Unveiling Sockpuppets: A Systematic Review on Feature Selection for Automated Sockpuppet Detection in Wikipedia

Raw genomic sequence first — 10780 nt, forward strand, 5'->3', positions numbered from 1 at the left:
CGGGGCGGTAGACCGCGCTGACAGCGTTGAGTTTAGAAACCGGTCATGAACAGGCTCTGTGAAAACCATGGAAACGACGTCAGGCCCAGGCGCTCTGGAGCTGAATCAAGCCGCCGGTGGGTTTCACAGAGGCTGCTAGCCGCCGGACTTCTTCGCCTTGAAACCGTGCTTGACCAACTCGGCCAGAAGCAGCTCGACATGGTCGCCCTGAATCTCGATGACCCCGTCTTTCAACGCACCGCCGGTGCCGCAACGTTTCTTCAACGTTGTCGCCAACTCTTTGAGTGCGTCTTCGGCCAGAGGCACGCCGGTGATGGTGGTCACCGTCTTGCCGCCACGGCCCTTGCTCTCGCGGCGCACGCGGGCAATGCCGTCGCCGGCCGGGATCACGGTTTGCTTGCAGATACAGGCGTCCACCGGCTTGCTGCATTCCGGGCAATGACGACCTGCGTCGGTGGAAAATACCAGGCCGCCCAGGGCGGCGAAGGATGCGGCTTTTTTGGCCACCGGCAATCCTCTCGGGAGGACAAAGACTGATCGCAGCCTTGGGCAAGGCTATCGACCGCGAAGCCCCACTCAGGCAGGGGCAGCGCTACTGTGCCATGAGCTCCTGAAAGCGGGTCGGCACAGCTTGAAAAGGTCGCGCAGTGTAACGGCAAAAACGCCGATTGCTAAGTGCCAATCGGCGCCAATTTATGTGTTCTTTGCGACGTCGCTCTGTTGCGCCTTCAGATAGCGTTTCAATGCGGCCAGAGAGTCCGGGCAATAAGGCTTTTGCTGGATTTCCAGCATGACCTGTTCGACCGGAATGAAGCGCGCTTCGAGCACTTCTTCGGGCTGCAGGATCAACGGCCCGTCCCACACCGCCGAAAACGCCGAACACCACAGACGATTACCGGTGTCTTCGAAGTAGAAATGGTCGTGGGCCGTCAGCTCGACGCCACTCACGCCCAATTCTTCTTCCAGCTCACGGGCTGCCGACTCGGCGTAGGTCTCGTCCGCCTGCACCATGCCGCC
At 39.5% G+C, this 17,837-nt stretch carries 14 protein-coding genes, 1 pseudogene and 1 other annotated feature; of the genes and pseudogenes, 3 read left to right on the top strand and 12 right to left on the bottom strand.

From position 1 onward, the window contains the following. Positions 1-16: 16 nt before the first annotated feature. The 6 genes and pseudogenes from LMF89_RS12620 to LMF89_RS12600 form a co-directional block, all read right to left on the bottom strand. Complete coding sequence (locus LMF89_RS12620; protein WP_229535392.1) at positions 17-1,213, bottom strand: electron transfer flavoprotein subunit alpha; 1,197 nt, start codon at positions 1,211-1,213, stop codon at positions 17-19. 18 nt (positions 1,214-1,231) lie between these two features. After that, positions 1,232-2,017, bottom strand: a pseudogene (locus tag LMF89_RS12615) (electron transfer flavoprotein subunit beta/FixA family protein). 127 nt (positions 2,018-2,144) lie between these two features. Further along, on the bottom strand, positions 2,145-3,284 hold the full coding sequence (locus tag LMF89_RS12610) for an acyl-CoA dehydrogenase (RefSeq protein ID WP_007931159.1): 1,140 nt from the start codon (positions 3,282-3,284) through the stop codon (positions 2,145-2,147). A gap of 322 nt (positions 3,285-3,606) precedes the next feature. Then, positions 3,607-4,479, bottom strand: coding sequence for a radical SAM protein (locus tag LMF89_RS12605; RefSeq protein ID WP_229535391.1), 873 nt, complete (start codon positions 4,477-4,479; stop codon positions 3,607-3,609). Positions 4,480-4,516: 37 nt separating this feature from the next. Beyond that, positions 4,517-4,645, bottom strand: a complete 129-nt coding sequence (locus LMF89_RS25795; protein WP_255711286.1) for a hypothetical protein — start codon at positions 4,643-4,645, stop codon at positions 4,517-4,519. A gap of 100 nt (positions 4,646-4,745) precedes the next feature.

While social media platforms provide an open space for opinion sharing, they face credibility challenges from users who create multiple deceptive identities, or sockpuppet accounts, to engage in discussions to manipulate public opinions giving false impressions of the majority. With virtually no defensive measures in place, social media platforms have been exploited to manipulate public sentiment, jeopardizing their credibility. Accordingly, eight recent Wikipedia-focused sockpuppet detection studies were reviewed to analyze and compare inter-cluster and intra-cluster feature selection for automated sockpuppet detection methods. Early sockpuppet detection studies focused on stylistic verbal features. This method was followed by the implementation of non-verbal features. Recent studies tend to focus on a fusion of non-verbal and contextual verbal features, which can identify patterns within the text. The analysis reveals that these shifts in feature selection are accompanied by changes in experimental research methodologies, including the notable shift from Support Vector Machine to Random Forest (RF) as the detection model and the adoption of K-Fold Cross Validation for improving performance estimation consistency, with the most effective solution being the combination of RF with non-verbal features. These findings highlight the importance of feature selection and changes in identifying features over time to effectively detect sockpuppet accounts.
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